Some controls can contain an object of any type, such as a UIElement, or non-UI type like a string or DateTime object. This tutorial shows how to use XAML to define a button that contains an image and some text; or a CheckBox can contain the value of a string.
- [Instructor] In this video, I'll look at how to assign…content to a control or an element, that only supports…a single child content.…Most of those derive from this base class here,…it's called content control.…I've opened up dot peak, I've disassembled the code…for the content control, and you'll see that…on line 28 it says that the content property…is named content.…Here's where that property's defined,…and the interesting thing here is that the data type…of this property is object.…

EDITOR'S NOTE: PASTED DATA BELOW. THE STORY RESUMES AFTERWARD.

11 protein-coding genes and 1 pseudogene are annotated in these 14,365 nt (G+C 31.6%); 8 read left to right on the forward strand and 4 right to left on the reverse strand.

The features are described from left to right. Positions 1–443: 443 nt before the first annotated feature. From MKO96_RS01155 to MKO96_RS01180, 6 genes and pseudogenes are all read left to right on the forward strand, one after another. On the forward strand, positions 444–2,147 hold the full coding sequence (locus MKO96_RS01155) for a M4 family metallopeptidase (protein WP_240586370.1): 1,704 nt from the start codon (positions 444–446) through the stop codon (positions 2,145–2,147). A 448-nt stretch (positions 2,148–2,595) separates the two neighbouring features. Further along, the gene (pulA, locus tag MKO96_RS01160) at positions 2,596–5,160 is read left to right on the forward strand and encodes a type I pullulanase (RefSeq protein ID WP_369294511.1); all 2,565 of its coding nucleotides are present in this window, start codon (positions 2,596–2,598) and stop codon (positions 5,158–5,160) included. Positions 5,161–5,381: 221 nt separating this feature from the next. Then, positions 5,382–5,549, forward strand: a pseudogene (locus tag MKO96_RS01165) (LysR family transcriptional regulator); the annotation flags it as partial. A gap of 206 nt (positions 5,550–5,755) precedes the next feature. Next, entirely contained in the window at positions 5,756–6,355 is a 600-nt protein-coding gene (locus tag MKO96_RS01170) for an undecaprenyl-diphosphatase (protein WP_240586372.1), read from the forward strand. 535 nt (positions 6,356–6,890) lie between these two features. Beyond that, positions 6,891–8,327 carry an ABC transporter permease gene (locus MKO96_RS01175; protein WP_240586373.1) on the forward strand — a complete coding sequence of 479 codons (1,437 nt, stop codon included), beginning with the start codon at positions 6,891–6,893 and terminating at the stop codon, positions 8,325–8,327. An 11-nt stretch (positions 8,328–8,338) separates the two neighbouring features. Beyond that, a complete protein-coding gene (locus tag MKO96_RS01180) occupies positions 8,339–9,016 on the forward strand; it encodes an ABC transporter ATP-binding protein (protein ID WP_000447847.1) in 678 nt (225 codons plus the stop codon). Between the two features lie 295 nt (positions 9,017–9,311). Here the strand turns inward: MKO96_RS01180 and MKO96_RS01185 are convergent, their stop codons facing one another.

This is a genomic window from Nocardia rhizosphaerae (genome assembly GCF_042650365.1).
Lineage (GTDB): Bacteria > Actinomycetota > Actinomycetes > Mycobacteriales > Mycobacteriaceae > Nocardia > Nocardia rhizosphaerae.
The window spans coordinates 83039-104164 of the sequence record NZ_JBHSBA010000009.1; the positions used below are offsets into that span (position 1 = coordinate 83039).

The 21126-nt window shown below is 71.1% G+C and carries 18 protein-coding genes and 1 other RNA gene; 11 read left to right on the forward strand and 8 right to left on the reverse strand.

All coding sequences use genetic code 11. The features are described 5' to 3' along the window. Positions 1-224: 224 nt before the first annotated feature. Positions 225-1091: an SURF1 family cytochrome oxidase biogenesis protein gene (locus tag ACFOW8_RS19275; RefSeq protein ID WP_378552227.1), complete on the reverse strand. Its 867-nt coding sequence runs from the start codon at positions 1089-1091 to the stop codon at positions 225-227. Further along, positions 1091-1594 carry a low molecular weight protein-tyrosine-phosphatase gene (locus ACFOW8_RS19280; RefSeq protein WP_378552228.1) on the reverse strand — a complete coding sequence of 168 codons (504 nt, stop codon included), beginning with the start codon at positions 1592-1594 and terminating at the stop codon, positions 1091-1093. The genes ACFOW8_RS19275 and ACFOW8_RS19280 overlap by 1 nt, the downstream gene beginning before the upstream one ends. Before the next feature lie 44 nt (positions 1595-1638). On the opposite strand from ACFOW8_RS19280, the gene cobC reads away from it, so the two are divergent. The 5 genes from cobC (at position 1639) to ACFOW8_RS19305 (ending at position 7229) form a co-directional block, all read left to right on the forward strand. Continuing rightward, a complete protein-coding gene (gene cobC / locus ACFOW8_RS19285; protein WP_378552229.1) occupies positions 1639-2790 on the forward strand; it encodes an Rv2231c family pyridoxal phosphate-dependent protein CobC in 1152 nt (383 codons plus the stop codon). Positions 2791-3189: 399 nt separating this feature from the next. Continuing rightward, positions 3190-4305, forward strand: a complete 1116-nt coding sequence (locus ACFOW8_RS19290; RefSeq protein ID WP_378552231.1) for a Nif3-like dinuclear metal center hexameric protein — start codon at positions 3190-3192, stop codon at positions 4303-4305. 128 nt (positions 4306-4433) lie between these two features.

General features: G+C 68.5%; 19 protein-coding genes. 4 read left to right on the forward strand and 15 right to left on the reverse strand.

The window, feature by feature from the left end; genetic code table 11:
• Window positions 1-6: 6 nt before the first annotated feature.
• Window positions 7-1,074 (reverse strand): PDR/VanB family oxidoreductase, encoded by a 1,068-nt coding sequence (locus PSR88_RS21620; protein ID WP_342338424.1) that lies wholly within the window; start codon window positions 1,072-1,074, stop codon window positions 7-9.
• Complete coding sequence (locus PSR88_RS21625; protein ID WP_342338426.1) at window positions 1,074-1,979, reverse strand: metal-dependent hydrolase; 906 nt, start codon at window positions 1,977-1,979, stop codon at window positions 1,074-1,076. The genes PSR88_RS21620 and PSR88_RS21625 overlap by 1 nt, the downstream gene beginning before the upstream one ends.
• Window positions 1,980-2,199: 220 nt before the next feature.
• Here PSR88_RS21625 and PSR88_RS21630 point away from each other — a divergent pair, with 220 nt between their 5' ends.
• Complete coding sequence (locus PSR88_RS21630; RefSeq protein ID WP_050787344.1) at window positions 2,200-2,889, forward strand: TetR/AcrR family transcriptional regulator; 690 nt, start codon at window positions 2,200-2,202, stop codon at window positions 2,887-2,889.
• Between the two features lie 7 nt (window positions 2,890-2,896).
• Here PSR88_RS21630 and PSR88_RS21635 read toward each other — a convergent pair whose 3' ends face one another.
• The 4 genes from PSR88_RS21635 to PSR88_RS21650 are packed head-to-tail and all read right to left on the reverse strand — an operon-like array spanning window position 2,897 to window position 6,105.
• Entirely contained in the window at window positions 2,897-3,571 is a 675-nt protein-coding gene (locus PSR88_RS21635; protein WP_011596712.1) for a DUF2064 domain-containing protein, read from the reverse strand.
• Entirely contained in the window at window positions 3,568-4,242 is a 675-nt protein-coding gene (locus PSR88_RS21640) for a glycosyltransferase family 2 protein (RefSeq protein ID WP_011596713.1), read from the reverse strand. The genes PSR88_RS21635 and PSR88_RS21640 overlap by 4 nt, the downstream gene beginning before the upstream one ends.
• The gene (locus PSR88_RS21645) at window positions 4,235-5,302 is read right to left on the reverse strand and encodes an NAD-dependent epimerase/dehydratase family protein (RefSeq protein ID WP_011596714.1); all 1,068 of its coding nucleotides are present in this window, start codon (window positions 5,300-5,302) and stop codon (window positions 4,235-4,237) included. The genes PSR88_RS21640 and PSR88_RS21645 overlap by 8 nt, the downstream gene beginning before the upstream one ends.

That means that any type in dot net can be used…as content inside the content control.…You're probably asking yourself what are some…of the content controls?…Let me show you.…Switch over to visual studio, I've opened this…file here called content controls dot CD,…that stands for class diagram,…and this allows you to have a visual representation…of your classes and your base classes.…And here's content control, and here's the button class,…this is the one I'll be using most in this demo, button,…and it derives from this abstract class here…
- What does content mean in XAML?
- Using dotPeek to show property values for XAML elements
- Expressing content as objects, lists, or dictionaries in XAML vs. code
- Exploring dependency and attached properties
- Working with attached properties in the grid and canvas
- Using custom dependency properties